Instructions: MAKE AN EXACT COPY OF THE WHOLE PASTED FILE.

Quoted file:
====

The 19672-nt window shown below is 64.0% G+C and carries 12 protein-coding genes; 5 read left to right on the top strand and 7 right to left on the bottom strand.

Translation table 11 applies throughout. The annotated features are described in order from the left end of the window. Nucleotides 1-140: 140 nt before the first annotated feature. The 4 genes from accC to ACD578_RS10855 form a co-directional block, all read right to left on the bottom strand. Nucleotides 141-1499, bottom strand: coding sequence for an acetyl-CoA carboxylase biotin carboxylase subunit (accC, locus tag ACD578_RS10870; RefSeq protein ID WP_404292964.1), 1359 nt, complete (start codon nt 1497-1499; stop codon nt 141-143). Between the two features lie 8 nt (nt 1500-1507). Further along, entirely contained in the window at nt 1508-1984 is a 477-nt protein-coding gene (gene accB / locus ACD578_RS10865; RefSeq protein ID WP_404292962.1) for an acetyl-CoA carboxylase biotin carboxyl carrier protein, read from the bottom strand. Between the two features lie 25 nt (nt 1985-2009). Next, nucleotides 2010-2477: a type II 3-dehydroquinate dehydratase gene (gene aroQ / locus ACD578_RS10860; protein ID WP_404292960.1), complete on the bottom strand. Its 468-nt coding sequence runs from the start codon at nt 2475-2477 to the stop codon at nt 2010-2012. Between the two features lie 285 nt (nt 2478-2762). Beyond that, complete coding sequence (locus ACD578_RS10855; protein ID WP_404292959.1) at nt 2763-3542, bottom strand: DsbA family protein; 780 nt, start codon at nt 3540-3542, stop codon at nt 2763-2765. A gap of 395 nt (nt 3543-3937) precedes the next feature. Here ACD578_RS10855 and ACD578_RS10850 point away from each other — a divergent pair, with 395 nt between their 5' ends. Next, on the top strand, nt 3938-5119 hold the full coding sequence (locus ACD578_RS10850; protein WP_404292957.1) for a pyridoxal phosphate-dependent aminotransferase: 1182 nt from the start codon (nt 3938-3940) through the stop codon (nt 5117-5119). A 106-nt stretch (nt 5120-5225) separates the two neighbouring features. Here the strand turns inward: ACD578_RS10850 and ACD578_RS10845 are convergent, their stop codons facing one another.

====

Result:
The 19672-nt window shown below is 64.0% G+C and carries 12 protein-coding genes; 5 read left to right on the top strand and 7 right to left on the bottom strand.

Translation table 11 applies throughout. The annotated features are described in order from the left end of the window. Nucleotides 1-140: 140 nt before the first annotated feature. The 4 genes from accC to ACD578_RS10855 form a co-directional block, all read right to left on the bottom strand. Nucleotides 141-1499, bottom strand: coding sequence for an acetyl-CoA carboxylase biotin carboxylase subunit (accC, locus tag ACD578_RS10870; RefSeq protein ID WP_404292964.1), 1359 nt, complete (start codon nt 1497-1499; stop codon nt 141-143). Between the two features lie 8 nt (nt 1500-1507). Further along, entirely contained in the window at nt 1508-1984 is a 477-nt protein-coding gene (gene accB / locus ACD578_RS10865; RefSeq protein ID WP_404292962.1) for an acetyl-CoA carboxylase biotin carboxyl carrier protein, read from the bottom strand. Between the two features lie 25 nt (nt 1985-2009). Next, nucleotides 2010-2477: a type II 3-dehydroquinate dehydratase gene (gene aroQ / locus ACD578_RS10860; protein ID WP_404292960.1), complete on the bottom strand. Its 468-nt coding sequence runs from the start codon at nt 2475-2477 to the stop codon at nt 2010-2012. Between the two features lie 285 nt (nt 2478-2762). Beyond that, complete coding sequence (locus ACD578_RS10855; protein ID WP_404292959.1) at nt 2763-3542, bottom strand: DsbA family protein; 780 nt, start codon at nt 3540-3542, stop codon at nt 2763-2765. A gap of 395 nt (nt 3543-3937) precedes the next feature. Here ACD578_RS10855 and ACD578_RS10850 point away from each other — a divergent pair, with 395 nt between their 5' ends. Next, on the top strand, nt 3938-5119 hold the full coding sequence (locus ACD578_RS10850; protein WP_404292957.1) for a pyridoxal phosphate-dependent aminotransferase: 1182 nt from the start codon (nt 3938-3940) through the stop codon (nt 5117-5119). A 106-nt stretch (nt 5120-5225) separates the two neighbouring features. Here the strand turns inward: ACD578_RS10850 and ACD578_RS10845 are convergent, their stop codons facing one another.